Published: June 1st 2014 by HarlequinTeen
Format: Paperback, 368 pages
Goodreads ● Booktopia ● Bookworld
Paige Kelly is used to weird--in fact, she probably corners the market on weird, considering that her best friend, Dottie, has been dead since the 1950s. But when a fire demon attacks Paige in detention, she has to admit that things have gotten out of her league. Luckily, the cute new boy in school, Logan Bradley, is a practiced demon slayer-and he isn't fazed by Paige's propensity to chat with the dead. Suddenly, Paige is smack in the middle of a centuries-old battle between warlocks and demons, learning to fight with a magic sword so that she can defend herself. And if she makes one wrong move, she'll be pulled into the Dark World, an alternate version of our world that's overrun by demons-and she might never make it home.
This book guys. This book.
It could have gone wrong at a dozen different points, but Shultz deserves all the praise for keeping The Dark World classy and mostly devoid of the tropes I dislike in YA.
This story world is awesome. There are ghosts and demons and warlocks, half demons and half warlocks, and people with wings. Wings!
It was never confusing and the author took the time to make sure everything was internally consistent. I think we could have spent a little more time exploring the Dark World, but I guess that’s what the sequels will do.
Let’s talk about our protagonist. Paige Kelly saved a little boy from getting squished in an accident, and was technically dead for a minute until she was brought back by doctors. The experience has left her with the ability to see and talk to ghosts. This has serious consequences: she’s put on antipsychotics and her parents are very worried about her, and she doesn’t have any friends at school (where they call her Bellevue Kelly, being the charming teenagers they are). Well she’s got one friend: Dottie, a ghost who committed suicide in the 1950s.
Paige is the kind of girl I like to read about. She’s snarky to those who dislike her but loyal to her friends, and makes the best of her situation. She didn’t put herself, or those around her, in needless danger – she was very aware of her actions and their consequences. Although her parents’ overbearing nature got on her nerves, she recognised that it came from a place of love and concern, which most story-book teens seem to overlook.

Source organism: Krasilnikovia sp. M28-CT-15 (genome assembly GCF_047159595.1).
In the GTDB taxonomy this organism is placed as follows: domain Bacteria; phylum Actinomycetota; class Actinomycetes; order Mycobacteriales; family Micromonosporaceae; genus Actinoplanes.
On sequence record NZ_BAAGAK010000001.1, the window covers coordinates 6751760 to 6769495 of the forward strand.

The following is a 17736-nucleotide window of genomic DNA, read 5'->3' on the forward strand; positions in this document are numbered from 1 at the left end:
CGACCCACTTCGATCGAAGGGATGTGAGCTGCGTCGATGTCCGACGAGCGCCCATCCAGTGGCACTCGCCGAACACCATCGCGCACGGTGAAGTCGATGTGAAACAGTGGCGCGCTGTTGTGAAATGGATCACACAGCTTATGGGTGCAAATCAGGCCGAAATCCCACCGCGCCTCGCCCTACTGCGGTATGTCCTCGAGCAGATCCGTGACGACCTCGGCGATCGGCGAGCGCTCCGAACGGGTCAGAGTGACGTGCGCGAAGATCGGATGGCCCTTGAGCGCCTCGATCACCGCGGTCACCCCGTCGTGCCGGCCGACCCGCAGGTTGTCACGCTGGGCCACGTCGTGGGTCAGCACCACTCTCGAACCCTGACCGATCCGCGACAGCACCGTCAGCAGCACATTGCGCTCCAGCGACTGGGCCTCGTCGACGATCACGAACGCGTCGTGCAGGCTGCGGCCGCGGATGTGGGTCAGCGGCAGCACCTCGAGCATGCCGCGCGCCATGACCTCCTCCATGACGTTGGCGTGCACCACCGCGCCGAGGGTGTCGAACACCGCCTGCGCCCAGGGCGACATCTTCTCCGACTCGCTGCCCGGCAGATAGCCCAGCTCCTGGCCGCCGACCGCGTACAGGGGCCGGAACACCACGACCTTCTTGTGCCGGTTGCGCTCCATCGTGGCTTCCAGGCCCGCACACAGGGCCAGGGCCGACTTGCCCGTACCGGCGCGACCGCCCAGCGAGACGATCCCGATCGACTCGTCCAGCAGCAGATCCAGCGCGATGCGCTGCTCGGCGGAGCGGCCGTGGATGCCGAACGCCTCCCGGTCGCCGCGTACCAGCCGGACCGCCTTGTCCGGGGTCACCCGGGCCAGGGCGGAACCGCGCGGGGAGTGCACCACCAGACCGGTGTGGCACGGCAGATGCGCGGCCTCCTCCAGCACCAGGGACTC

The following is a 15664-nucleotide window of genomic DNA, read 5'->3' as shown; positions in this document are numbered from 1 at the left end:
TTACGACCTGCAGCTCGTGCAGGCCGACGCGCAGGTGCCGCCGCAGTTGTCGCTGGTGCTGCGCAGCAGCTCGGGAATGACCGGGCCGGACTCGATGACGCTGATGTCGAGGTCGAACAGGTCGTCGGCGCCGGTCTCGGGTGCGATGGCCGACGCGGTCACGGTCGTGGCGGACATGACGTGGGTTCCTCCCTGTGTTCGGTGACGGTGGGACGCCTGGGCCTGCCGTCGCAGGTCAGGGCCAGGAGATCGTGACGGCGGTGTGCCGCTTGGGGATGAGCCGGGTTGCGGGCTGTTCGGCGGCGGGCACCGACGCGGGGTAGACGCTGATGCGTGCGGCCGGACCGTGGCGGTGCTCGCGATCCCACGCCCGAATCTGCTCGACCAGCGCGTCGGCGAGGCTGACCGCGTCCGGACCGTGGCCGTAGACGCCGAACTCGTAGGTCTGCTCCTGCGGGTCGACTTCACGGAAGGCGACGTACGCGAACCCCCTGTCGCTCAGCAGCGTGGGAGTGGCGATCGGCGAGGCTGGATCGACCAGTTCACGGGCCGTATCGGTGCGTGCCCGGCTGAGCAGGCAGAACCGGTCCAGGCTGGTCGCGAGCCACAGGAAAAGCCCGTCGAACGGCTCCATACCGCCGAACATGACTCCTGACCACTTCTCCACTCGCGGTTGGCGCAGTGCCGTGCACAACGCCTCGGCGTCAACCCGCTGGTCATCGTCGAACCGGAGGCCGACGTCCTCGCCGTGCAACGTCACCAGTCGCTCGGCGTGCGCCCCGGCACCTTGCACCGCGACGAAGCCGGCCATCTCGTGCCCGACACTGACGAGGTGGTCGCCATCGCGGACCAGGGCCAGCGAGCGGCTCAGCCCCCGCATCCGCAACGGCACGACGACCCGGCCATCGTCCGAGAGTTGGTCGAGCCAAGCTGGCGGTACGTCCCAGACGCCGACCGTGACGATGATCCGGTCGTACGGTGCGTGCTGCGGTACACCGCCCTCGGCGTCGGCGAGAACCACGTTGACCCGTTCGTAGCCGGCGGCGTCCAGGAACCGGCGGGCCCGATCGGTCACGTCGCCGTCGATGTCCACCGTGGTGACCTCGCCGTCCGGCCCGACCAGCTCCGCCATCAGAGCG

I have a teensy crush on the romantic lead in The Dark World. Logan is all sorts of hot and amazing. Great looks and demon slaying aside, my favourite thing about him is that he cares for Paige. He doesn’t emotionally manipulate her. He listens to her. He trains her so she can defend herself against demons instead of making her rely on him all the time. He respects her parents. He protects her. So yeah, I was a little (OK, a lot) swoony over him throughout the book.
I also liked the friendship between Paige and Dotty, and Paige’s relationship with her parents. I love that all these people were positive influences in her life.
The only reason this book didn’t get five stars is the plotting. It begins slowly, which isn’t the real problem. The issue is that it begins like every other YA paranormal. We meet a girl, her friends, and her family, find out about her past, meet Boy 1, then Boy 2, and supernatural stuff happens. At this point, I was ready to put the book down and read something else, but oh man, am I glad I stuck around! I’ve been conditioned to look for love triangles in YA, so I was always thinking ahead and trying to figure out how Boy 2 would woo Paige, and this distracted me from the story. I also guessed Logan’s secret a while before Paige (actually I thought it was so obvious that when it was brought up again I was really confused, because I thought we’d already established THE THING I CAN’T TALK ABOUT).
I really liked this book and I can’t wait to get my hands on the sequel. I have Shultz’s other series, Spellbound, and am looking forward to reading it. This isn’t your run-of-the-mill paranormal story, and I’m very glad I picked it up 🙂 I hope you try it, and love it, as well!